Europe minus FSU has seen a significant decline in energy use since the peak in 2007. So has Japan. The USA, N America as a whole and Australia have also peaked and declined but not by nearly so much. The Russian Federation might have peaked more recently. Brazil, having grown fast like China and India might be peaking about now.

      This site has all the above data easily visualised
      I have just now used the site’s ‘all fuels’ facility to explore trends in total energy use.

      Phil H

    2. Nate H
      BW Hill said something which rang true to my ear:
      'The FED does not print money, only currency. The FED has cannibalized the easy to access money; the bulk of the low hanging fruit is now gone.'

      Which I interpret as follows:
      *Money is a claim on energy
      *Ideally, currency correlates closely with energy and, therefore, money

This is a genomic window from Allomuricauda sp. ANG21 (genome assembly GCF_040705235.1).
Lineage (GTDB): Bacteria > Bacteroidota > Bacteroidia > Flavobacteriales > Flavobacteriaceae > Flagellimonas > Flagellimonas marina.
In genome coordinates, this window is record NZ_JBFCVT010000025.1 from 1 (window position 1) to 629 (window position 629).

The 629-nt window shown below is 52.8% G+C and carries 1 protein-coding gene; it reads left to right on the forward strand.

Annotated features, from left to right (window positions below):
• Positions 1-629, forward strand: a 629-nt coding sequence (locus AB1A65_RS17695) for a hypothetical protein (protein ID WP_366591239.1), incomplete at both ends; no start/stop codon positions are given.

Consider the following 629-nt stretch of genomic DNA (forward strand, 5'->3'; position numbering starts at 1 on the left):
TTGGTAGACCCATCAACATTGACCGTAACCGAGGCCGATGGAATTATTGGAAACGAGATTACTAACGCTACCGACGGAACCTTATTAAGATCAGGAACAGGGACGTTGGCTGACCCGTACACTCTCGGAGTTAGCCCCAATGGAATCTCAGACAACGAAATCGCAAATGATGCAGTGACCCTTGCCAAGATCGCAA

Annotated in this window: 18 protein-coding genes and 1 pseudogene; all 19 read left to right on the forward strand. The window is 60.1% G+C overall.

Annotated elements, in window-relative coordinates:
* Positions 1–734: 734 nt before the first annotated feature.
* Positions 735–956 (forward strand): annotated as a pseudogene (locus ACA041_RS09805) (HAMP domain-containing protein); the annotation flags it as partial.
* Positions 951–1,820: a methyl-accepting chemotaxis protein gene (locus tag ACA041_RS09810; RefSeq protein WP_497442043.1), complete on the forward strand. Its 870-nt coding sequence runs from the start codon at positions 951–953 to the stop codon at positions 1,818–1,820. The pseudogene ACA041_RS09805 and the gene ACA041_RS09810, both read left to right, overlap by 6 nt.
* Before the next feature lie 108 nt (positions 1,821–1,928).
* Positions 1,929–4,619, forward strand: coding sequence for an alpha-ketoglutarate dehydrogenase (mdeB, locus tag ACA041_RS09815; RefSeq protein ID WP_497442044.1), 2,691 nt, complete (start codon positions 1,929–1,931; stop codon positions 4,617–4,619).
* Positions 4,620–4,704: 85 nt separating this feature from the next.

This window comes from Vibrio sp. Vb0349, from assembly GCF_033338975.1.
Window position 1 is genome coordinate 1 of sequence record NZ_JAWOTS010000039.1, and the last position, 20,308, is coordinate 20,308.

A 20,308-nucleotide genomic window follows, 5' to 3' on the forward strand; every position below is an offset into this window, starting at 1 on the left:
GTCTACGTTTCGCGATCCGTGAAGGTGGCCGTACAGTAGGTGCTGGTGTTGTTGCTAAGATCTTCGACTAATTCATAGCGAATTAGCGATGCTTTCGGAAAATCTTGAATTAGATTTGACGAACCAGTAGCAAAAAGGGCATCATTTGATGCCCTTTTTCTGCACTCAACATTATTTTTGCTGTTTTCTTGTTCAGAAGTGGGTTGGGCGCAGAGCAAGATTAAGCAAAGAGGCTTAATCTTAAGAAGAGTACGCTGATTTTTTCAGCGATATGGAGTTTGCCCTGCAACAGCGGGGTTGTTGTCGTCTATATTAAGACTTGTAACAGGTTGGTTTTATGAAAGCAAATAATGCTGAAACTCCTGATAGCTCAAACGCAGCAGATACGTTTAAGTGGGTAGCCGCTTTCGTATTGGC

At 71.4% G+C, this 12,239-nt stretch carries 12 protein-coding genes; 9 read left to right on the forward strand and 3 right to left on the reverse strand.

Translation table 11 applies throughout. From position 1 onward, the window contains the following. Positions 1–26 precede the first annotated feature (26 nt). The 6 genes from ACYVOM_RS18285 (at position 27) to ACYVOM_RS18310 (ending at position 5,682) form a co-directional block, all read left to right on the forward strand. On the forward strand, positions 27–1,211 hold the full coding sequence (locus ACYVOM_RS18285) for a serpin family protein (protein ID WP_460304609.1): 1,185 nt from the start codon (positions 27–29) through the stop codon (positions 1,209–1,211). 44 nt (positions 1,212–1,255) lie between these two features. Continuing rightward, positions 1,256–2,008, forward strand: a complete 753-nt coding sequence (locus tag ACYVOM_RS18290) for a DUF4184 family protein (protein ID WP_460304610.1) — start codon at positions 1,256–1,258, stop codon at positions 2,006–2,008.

*But the Central Banks have been aggressively printing excess currency, which has been traded for energy
      *But the supply of energy is now declining, leaving us with a lot more currency than energy and 'real money'
      *When the economy figures out what has happened, chaos will result
      Don Stewart

    3. Mr. Harris,

      If "growth" is defined as total GDP/total debt, the world is definitely NOT growing.

    4. May very well be as you say, Nate. But it looks to me like the reason for installing as much renewable power as we can, until we can.

  21. Many thanks to Pedro Prieto for his recent extensive and illuminating comments on EROI here and on several other energy blogs. I don't think we can overestimate the importance of this type of analysis in guiding society towards energy sources that have a hope of replacing fossil fuels. PV solar doesn't appear to be a contender.